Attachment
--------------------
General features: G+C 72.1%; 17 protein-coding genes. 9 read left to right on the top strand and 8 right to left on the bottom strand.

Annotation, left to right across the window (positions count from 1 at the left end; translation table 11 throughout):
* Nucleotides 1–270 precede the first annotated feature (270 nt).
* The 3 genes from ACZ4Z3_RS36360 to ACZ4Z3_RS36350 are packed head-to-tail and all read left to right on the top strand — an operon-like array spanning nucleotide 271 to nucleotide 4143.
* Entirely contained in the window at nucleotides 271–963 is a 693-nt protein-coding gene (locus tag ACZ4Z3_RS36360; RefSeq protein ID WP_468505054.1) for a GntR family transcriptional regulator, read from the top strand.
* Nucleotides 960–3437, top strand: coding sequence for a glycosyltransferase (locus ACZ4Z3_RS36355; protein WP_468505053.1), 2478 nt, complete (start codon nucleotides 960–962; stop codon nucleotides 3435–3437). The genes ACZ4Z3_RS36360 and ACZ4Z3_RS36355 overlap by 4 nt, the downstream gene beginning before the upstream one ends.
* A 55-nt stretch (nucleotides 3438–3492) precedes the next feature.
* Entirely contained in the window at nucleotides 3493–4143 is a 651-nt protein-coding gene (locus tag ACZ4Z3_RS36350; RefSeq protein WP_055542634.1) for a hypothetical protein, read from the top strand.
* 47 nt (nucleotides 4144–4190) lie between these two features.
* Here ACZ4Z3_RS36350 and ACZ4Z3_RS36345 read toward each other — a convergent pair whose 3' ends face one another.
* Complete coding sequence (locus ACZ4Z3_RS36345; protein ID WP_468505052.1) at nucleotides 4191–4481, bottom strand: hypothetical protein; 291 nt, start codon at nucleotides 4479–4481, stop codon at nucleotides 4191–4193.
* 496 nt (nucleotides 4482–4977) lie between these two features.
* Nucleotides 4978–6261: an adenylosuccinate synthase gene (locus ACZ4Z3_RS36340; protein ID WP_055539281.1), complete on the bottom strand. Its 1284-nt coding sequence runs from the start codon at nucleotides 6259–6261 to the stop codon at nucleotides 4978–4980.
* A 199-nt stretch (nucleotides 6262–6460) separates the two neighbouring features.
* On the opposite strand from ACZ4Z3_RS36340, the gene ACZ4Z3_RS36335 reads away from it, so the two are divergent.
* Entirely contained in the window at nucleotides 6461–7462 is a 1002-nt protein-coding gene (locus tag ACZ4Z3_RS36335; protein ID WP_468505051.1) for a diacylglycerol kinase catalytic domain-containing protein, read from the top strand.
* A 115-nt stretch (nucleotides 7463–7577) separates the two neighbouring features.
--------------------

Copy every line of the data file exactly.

General features: G+C 72.1%; 17 protein-coding genes. 9 read left to right on the top strand and 8 right to left on the bottom strand.

Annotation, left to right across the window (positions count from 1 at the left end; translation table 11 throughout):
* Nucleotides 1–270 precede the first annotated feature (270 nt).
* The 3 genes from ACZ4Z3_RS36360 to ACZ4Z3_RS36350 are packed head-to-tail and all read left to right on the top strand — an operon-like array spanning nucleotide 271 to nucleotide 4143.
* Entirely contained in the window at nucleotides 271–963 is a 693-nt protein-coding gene (locus tag ACZ4Z3_RS36360; RefSeq protein ID WP_468505054.1) for a GntR family transcriptional regulator, read from the top strand.
* Nucleotides 960–3437, top strand: coding sequence for a glycosyltransferase (locus ACZ4Z3_RS36355; protein WP_468505053.1), 2478 nt, complete (start codon nucleotides 960–962; stop codon nucleotides 3435–3437). The genes ACZ4Z3_RS36360 and ACZ4Z3_RS36355 overlap by 4 nt, the downstream gene beginning before the upstream one ends.
* A 55-nt stretch (nucleotides 3438–3492) precedes the next feature.
* Entirely contained in the window at nucleotides 3493–4143 is a 651-nt protein-coding gene (locus tag ACZ4Z3_RS36350; RefSeq protein WP_055542634.1) for a hypothetical protein, read from the top strand.
* 47 nt (nucleotides 4144–4190) lie between these two features.
* Here ACZ4Z3_RS36350 and ACZ4Z3_RS36345 read toward each other — a convergent pair whose 3' ends face one another.
* Complete coding sequence (locus ACZ4Z3_RS36345; protein ID WP_468505052.1) at nucleotides 4191–4481, bottom strand: hypothetical protein; 291 nt, start codon at nucleotides 4479–4481, stop codon at nucleotides 4191–4193.
* 496 nt (nucleotides 4482–4977) lie between these two features.
* Nucleotides 4978–6261: an adenylosuccinate synthase gene (locus ACZ4Z3_RS36340; protein ID WP_055539281.1), complete on the bottom strand. Its 1284-nt coding sequence runs from the start codon at nucleotides 6259–6261 to the stop codon at nucleotides 4978–4980.
* A 199-nt stretch (nucleotides 6262–6460) separates the two neighbouring features.
* On the opposite strand from ACZ4Z3_RS36340, the gene ACZ4Z3_RS36335 reads away from it, so the two are divergent.
* Entirely contained in the window at nucleotides 6461–7462 is a 1002-nt protein-coding gene (locus tag ACZ4Z3_RS36335; protein ID WP_468505051.1) for a diacylglycerol kinase catalytic domain-containing protein, read from the top strand.
* A 115-nt stretch (nucleotides 7463–7577) separates the two neighbouring features.